Sunday, June 16, 2013


There was a director who was often picked as the man to helm any 'international' big budget or high profile motion picture. His name is Guy Hamilton; he is now 90 years of age and long retired from the business.

Born in Paris, France, to English parents, he ended up staying there during the war and the Nazi occupation.

He moved to the director's chair after working as an assistant director for people like John Huston and Carol Reed. (It should be noted that "assistant directing" has little if anything at all to do with "directing", other than giving instructions. Many people move from the art and editing departments to herding the cattle... I mean, directing.)

Mr. Hamilton was, for a few years, the keeper of the James Bond franchise: Goldfinger (1964), Diamonds Are Forever (1971), Live and Let Die (1973), and The Man With the Golden Gun (1974).

In the late 1960s he was chosen as the man to helm the big-budget historical air-battle opus Battle of Britain, a film which threatened to get out of control -- which it did, finally reaching movie screens in 1969 after many delays in production.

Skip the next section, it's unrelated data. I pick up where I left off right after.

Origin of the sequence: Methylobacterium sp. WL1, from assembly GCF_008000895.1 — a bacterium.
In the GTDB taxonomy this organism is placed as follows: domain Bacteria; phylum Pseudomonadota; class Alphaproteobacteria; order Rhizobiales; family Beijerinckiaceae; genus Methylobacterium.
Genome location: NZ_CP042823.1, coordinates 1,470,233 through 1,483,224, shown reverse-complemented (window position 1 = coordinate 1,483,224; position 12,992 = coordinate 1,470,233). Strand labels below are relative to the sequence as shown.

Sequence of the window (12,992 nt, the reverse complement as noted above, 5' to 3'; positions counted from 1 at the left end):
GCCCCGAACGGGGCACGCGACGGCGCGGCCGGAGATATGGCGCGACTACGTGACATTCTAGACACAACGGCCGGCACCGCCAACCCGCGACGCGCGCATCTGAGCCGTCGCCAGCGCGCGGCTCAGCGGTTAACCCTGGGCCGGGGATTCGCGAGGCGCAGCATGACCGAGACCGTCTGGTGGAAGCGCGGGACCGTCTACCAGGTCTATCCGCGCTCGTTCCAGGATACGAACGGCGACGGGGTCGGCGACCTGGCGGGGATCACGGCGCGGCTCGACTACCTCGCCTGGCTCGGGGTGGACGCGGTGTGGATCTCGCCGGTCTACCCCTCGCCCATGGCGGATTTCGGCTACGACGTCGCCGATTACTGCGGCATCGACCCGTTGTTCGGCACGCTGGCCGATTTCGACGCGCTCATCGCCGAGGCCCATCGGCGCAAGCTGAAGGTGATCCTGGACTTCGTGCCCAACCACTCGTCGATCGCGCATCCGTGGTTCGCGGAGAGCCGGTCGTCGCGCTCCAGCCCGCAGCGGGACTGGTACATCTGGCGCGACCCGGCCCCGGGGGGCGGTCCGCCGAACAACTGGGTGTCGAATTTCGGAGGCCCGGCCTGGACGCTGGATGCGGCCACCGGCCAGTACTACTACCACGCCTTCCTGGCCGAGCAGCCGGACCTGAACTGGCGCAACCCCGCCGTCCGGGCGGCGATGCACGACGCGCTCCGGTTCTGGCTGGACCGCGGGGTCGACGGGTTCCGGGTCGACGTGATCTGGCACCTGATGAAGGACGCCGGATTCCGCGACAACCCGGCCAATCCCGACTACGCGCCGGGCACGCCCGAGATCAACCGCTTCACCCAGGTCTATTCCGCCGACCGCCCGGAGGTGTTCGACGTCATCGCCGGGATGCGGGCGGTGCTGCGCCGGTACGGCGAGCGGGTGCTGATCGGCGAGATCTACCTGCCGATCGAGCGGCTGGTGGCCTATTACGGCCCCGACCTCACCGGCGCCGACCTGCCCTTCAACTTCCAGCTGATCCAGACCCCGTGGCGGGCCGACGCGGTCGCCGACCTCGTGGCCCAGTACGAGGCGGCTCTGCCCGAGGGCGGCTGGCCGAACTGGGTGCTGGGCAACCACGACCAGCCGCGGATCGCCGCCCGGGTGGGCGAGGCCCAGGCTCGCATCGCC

One major movie event he was slated to guide ended up without him when cameras started rolling. That picture was Superman: The Movie (1978) which ended up being directed by Richard Donner; who did a terrific job, as many people would agree. Hamilton had to bow-out when the film's producers relocated the production, from its intended location of Italy, to England. Since he was a "tax exile", which meant one could spend just 30 days in the country, quite impractical for most films, Hamilton could not add Superman to his list of achievements.

"James Bond is that one..."
Some may argue that he was not an inspired director, although people like me would say the opposite. Guy Hamilton was known and trusted as being someone who could contain an over-sized production and get the film in the can. We often forget that this quality is a big part of getting a movie made -- especially movies of a certain super-size, where if anything and everything will go wrong, they will. Getting pages of script shot while adding something extra is always a desired combo on a film.

After all, a great cinematic moment for me is from Battle of Britain: There is a scene at night where RAF workmen wheel a Spitfire fighter from the hanger; they stop to look at the blitz on London happening far off in the distance; the close-ups on the workers' faces as the stare, transfixed, is something that is worth pages of rambling script. Those shots say so much.

Mr. Hamilton is getting a bit on in years but his memory of working on various productions including 1964's James Bond outing Goldfinger is still there. The following video was taken in 2009 at the University of Aberdeen; Hamilton converses with Janice Forsyth as part of The Director's Cut program; he tells some funny stories about Sean Connery and the making of Goldfinger...

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